Background Obesity is an epidemic disease that continues to increase in most countries. It is estimated that more than 30% of the adult population is obese. Airway management in morbidly obese adults may be a challenge to anesthesiologists due to anatomical and physiological changes that affect obese patients. The intubating laryngeal mask airway (ILMA) is a new device specifically designed to be an effective ventilator device and blind intubation guide in patients with normal and abnormal airways. The aim of this study was to compare the effectiveness and the safety of the ILMA technique with fiberoptic intubation (FOI) in obese patients with an anticipated difficult intubation. Patients and methods Eighty morbidly obese adult patients of either sex, aged 18-60 years, with BMI more than 40 kg/m 2 , with anticipated difficult intubation, and ASA physical status I-III, were scheduled for elective bariatric abdominal surgery, which required tracheal intubation and general anesthesia, in Mansoura University Hospital. Patients were randomly allocated into two groups: the FOI and the ILMA group. Randomization of the groups was performed by a computerized method, with 40 patients in each group. Anesthesia was induced with intravenous propofol 2-3 mg/kg of ideal body weight and fentanyl (2 mg/kg). Anesthesia was maintained with a propofol infusion (10 mg/kg/h). Patient characteristics such as age, sex, BMI, and the ASA class, heart rate and noninvasive blood pressure (NIBP), oxygen saturation, the success or failure rate, the number of attempts, and the duration of the successful attempt were all recorded. Results Patients in the ILMA and the FOI groups were comparable to each other regarding the duration of intubation and the success rate. However, complications were significantly lower in the ILMA group than in the FOI group. Conclusion ILMA may be a good alternative device for FOI for tracheal intubation in morbidly obese patients.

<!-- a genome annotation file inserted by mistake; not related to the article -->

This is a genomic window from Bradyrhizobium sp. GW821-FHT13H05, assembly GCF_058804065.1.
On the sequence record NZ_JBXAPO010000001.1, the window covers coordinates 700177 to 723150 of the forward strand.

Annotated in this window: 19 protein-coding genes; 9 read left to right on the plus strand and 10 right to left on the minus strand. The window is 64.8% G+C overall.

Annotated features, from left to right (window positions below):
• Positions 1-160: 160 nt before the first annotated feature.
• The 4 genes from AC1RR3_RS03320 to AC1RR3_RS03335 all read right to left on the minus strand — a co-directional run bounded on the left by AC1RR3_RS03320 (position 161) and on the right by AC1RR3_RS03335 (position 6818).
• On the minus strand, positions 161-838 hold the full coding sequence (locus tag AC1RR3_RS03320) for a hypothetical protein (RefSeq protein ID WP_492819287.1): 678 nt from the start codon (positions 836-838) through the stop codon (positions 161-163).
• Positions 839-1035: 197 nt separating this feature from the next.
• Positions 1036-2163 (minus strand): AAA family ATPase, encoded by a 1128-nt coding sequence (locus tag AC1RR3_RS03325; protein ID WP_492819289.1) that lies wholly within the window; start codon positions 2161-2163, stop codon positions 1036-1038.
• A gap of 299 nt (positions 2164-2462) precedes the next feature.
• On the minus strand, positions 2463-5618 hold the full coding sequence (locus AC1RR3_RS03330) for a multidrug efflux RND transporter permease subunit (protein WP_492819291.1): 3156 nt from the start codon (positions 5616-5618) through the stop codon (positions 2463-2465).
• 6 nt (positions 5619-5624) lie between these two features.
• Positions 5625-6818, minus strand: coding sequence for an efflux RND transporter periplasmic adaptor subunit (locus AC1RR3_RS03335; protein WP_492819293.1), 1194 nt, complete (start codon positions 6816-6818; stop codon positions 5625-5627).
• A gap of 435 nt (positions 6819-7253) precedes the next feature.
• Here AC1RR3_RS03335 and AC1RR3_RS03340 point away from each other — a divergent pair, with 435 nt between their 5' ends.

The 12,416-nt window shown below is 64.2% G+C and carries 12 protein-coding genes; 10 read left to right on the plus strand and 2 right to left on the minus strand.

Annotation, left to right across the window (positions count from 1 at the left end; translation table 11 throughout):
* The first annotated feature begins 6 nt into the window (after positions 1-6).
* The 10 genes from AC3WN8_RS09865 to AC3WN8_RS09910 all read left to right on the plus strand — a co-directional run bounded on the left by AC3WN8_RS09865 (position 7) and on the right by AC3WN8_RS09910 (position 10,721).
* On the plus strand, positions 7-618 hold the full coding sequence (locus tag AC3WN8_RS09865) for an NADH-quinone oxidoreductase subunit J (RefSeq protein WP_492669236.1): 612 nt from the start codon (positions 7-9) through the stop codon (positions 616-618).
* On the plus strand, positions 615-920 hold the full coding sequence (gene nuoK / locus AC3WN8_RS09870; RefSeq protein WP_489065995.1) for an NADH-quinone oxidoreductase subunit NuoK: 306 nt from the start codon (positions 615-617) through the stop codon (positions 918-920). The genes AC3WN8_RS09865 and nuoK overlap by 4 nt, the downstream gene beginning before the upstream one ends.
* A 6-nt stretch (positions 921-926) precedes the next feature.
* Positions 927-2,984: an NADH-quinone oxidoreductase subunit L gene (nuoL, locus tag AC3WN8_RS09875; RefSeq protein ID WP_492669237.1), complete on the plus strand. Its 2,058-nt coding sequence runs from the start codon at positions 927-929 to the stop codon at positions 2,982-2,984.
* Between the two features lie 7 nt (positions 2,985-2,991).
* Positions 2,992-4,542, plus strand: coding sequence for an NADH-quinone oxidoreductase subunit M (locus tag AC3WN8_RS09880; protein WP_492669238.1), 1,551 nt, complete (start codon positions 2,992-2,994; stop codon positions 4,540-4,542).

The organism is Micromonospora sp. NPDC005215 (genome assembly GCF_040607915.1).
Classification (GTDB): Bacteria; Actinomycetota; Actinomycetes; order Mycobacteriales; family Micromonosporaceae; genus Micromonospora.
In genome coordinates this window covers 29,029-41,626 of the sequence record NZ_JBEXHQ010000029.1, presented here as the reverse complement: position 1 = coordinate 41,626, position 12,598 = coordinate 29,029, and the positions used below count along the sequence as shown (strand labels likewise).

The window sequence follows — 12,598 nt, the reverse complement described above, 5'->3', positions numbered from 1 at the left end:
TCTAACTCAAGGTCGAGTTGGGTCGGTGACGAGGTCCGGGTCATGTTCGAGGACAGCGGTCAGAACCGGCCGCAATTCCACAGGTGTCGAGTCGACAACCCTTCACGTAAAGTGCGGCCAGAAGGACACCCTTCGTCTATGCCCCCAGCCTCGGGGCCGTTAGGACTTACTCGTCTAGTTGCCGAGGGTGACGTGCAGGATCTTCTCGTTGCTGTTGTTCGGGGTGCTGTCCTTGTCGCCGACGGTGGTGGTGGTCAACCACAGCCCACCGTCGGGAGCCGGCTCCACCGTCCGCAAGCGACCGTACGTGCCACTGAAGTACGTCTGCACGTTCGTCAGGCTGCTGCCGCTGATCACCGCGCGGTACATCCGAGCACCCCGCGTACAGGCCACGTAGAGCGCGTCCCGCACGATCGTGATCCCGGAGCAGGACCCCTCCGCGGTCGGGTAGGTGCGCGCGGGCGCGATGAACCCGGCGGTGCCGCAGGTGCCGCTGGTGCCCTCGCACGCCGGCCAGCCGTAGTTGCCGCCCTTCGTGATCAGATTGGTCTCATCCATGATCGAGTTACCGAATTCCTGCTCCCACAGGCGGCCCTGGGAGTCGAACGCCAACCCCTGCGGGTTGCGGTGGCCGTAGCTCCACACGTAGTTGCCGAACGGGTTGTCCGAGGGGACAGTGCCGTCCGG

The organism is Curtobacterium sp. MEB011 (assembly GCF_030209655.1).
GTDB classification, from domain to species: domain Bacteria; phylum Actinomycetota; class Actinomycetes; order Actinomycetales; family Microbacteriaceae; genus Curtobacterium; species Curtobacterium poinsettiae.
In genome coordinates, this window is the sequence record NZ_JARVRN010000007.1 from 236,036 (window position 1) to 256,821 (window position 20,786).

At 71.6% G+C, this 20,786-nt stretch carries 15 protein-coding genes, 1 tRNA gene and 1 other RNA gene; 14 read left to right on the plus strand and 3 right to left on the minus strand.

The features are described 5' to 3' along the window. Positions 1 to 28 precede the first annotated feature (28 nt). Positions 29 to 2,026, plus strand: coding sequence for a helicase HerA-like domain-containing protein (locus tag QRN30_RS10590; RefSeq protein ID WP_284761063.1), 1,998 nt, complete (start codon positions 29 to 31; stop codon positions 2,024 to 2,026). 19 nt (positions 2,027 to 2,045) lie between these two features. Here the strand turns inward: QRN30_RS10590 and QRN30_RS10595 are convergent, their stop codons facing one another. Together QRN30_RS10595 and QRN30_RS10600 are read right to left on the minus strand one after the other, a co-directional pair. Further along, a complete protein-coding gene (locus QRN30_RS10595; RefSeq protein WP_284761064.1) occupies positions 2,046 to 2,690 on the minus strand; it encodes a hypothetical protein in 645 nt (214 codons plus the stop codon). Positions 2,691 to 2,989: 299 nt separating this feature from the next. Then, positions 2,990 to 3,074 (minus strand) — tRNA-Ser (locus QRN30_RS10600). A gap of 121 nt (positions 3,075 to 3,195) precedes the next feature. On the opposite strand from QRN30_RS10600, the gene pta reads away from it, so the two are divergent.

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Comparison of hemodynamic response to tracheal intubation with laryngoscope versus intubating laryngeal mask airway in elderly hypertensive patients
Mohamed M Abdel Fattah
January-March 2016, 9(1):34-38
Background Management of airways during intubation is a very stressful process that affects the hemodynamics, especially in elderly hypertensive patients. We aimed in this study to compare the hemodynamic response to tracheal intubation in elderly hypertensive patients using ILMA and Direct laryngoscopy. We aim in this study to prove that hemodynamic consequences with intubation using ILMA is that intubation with an ILMA has less hemodynamic consequences that last for a shorter period compared with DL in elderly hypertensive. Patients and methods A total of 70 patients of both sexes, ASA physical status II, above 60 years of age, undergoing elective abdominal surgery lasting less than 2 h were divided randomly using a regular sample method into two equal groups. Intubation was performed using a Macintosh laryngoscope in group (direct laryngoscopy), and in the second group [intubating laryngeal mask airway (ILMA)] intubation was performed with laryngeal mask airway. Hemodynamic data and oxygen saturation were recorded. Intraoperative adverse effects and postoperative complications such as sore throat, hoarseness of voice (during the first 24 h after surgery), and laryngospasm were recorded. Results There was a significant increase in heart rate and mean arterial blood pressure immediately after laryngoscopy and tracheal intubation until 3 min when compared with ILMA. Moreover, there was significant increase in heart rate, mean arterial blood pressure, and rate pressure product after tracheal extubation for 3 min, whereas it was for 1 min in the ILMA group. No significant difference was seen between the number of patients with or without symptoms after extubation in both groups. Conclusion Intubation with ILMA has less hemodynamic consequences for a shorter time compared with direct laryngoscopy in elderly hypertensive patients.
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Pregabalin versus bromazepam as a sedative in embryo transfer during in-vitro fertilization
Eman M Kamal Aboseif, Dalia M Elfawy, Niven Gerges
January-March 2016, 9(1):116-121